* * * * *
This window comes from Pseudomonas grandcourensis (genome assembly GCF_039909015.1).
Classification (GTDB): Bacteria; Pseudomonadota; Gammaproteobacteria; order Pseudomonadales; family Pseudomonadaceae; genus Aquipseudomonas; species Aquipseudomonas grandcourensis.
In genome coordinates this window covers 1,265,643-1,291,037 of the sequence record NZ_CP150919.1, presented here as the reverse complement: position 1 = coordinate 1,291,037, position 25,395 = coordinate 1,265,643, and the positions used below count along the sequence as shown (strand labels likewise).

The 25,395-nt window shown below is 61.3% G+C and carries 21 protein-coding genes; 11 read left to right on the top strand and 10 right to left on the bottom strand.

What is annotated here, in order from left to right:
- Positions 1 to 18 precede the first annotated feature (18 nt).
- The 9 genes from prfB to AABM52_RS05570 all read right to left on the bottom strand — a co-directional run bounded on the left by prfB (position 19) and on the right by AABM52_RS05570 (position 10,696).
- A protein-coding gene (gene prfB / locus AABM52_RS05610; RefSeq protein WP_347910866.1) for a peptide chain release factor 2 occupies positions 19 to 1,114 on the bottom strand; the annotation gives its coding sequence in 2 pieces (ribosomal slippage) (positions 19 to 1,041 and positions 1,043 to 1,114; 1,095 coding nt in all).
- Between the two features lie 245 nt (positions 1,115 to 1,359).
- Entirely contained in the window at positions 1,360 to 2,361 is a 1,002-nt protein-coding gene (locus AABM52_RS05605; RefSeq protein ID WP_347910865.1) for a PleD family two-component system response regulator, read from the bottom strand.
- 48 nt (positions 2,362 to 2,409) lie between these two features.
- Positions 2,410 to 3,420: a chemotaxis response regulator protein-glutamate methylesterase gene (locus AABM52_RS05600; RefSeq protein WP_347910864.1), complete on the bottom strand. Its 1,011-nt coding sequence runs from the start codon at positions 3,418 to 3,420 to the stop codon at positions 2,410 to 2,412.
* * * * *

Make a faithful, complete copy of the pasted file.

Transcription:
This window comes from Pseudomonas grandcourensis (genome assembly GCF_039909015.1).
Classification (GTDB): Bacteria; Pseudomonadota; Gammaproteobacteria; order Pseudomonadales; family Pseudomonadaceae; genus Aquipseudomonas; species Aquipseudomonas grandcourensis.
In genome coordinates this window covers 1,265,643-1,291,037 of the sequence record NZ_CP150919.1, presented here as the reverse complement: position 1 = coordinate 1,291,037, position 25,395 = coordinate 1,265,643, and the positions used below count along the sequence as shown (strand labels likewise).

The 25,395-nt window shown below is 61.3% G+C and carries 21 protein-coding genes; 11 read left to right on the top strand and 10 right to left on the bottom strand.

What is annotated here, in order from left to right:
- Positions 1 to 18 precede the first annotated feature (18 nt).
- The 9 genes from prfB to AABM52_RS05570 all read right to left on the bottom strand — a co-directional run bounded on the left by prfB (position 19) and on the right by AABM52_RS05570 (position 10,696).
- A protein-coding gene (gene prfB / locus AABM52_RS05610; RefSeq protein WP_347910866.1) for a peptide chain release factor 2 occupies positions 19 to 1,114 on the bottom strand; the annotation gives its coding sequence in 2 pieces (ribosomal slippage) (positions 19 to 1,041 and positions 1,043 to 1,114; 1,095 coding nt in all).
- Between the two features lie 245 nt (positions 1,115 to 1,359).
- Entirely contained in the window at positions 1,360 to 2,361 is a 1,002-nt protein-coding gene (locus AABM52_RS05605; RefSeq protein ID WP_347910865.1) for a PleD family two-component system response regulator, read from the bottom strand.
- 48 nt (positions 2,362 to 2,409) lie between these two features.
- Positions 2,410 to 3,420: a chemotaxis response regulator protein-glutamate methylesterase gene (locus AABM52_RS05600; RefSeq protein WP_347910864.1), complete on the bottom strand. Its 1,011-nt coding sequence runs from the start codon at positions 3,418 to 3,420 to the stop codon at positions 2,410 to 2,412.